Take Home Messages on Sustainable Food: Surveying Parent Perceptions of the Effects of a Primary School Programme

Aims: Parents are important stakeholders in school-based health promotion programmes. This study aimed to understand the perceptions of parents of a primary school-based healthy and sustainable food programme. It specifically sought to examine the perceived effects of the programme on the home environment and on parental engagement with schools.
Study Design: A cross-sectional parent survey and a before-and-after school activity survey.
Place and Duration of Study: Primary schools in England taking part in the Food for Life Partnership programme, between January 2008 and January 2011.
Methodology: In 35 schools a pre-programme enrolment survey on parental involvement was completed and repeated at 18-24 months. In the same schools 740 parents responded to a cross-sectional survey on perceptions and effects of sustainable food education.
Results: Parental involvement increased across a number of areas of food-related school activities. Parental respondents were active in school harvest celebrations (42%), cooking events (37%) and homemade food events (33%). Parents reported raised interest of their child in food origins, fair trade foods, organic foods, animal welfare, food packaging and food miles. 40% reported their children talked more about new fruit and vegetables in family discussions. 43% reported changes in buying patterns and 45% reported they were eating more vegetables. Reported changes in home food consumption included: more seasonal food (33%), more locally sourced food (26%), more fair trade food (25%), more free range eggs (25%), and more organic food (11%). Under 5% of parents raised reservations connected to the affordability of sustainable foods and the relevance of the programme to educational goals.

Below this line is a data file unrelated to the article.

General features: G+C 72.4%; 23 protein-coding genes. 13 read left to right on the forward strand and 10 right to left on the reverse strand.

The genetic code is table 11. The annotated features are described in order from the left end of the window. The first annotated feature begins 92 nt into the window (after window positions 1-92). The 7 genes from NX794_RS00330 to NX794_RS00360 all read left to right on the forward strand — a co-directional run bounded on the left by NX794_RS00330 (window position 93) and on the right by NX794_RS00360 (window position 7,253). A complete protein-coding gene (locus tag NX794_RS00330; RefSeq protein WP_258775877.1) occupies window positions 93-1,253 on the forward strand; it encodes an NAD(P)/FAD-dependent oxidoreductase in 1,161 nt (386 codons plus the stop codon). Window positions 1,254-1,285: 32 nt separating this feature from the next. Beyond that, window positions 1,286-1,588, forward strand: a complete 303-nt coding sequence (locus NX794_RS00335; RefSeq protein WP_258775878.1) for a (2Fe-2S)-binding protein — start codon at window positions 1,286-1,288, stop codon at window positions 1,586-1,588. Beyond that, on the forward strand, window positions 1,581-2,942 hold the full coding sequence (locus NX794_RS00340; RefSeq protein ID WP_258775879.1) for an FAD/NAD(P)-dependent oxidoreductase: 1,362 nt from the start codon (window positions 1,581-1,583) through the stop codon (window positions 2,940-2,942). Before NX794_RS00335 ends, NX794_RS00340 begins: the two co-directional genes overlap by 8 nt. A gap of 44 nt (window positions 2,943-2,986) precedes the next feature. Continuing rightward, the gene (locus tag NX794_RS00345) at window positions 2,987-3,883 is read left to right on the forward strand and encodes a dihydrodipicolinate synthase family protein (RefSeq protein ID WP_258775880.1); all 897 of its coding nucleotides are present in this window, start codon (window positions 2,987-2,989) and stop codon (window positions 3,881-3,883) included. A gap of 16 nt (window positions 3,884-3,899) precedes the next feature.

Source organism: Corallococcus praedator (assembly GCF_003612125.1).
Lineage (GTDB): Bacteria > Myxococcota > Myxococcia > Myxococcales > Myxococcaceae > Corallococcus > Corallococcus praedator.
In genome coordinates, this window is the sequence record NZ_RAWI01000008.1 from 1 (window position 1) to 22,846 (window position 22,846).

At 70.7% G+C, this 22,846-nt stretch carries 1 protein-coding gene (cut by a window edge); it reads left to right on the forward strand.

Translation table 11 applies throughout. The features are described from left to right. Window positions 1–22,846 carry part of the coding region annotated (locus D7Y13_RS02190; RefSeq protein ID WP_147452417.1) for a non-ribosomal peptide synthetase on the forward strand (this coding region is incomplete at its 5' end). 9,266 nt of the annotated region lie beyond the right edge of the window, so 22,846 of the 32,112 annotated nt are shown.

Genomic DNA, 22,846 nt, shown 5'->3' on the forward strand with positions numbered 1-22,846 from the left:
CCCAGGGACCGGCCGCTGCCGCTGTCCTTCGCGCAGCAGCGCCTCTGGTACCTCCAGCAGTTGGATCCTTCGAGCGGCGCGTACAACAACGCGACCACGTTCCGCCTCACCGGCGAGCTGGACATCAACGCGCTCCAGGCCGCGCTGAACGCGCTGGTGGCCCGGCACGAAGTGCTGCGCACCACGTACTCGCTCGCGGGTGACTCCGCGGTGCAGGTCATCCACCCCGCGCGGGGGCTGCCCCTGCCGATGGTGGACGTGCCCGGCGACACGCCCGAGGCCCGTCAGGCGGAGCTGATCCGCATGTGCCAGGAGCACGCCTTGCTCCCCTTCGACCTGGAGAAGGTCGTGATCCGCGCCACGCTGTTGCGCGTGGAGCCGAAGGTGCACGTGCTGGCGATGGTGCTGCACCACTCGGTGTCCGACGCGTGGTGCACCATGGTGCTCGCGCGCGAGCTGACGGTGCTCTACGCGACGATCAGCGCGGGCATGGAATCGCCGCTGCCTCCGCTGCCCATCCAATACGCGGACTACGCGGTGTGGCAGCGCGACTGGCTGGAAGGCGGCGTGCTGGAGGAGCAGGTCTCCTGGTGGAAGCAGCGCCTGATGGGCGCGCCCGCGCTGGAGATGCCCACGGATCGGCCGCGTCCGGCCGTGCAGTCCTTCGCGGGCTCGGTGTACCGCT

Conclusion: Parents perceived programme-related effects on their family including discussion and purchases of healthier sustainably sourced foods. Health promotion programmes can enhance their impact and sustainability through reinforcing the processes by which parents become engaged and can adopt programme messages in the home environment.



The effect of inorganic fertilizer and organic amendments on nutritional composition of the Okra (Abelmoschus esculentus) was investigated under laboratory conditions (pot experiment with 3 replicates). Totally seven treatments were prepared and used in this study. Okra seeds were planted into 24 pots (10L capacity), filled with 9 Kg of farm soil and 100 g of different treatments were added at the time of planting the seedlings, after three and five weeks of planting. All the nutritional estimation was done as per standard methods. Significant differences (P≤0.05) were found in the proximate composition, compared with different treatments. The highest composition in carbohydrate (8.3 %), ash (2.5 %) and fiber (3.1 %) were recorded in T5 (biochar). The maximum value for protein (1.9 %) was in T4 (farmyard manure), fat (1.44 %), and moisture (86.9 %) in T8 (food waste compost). The results of nutritional composition revealed that the Organic manure treated pods exhibited highest composition of proximate elements-especially biochar (T5) treated pods, while compared with the inorganic fertilizer and control pods.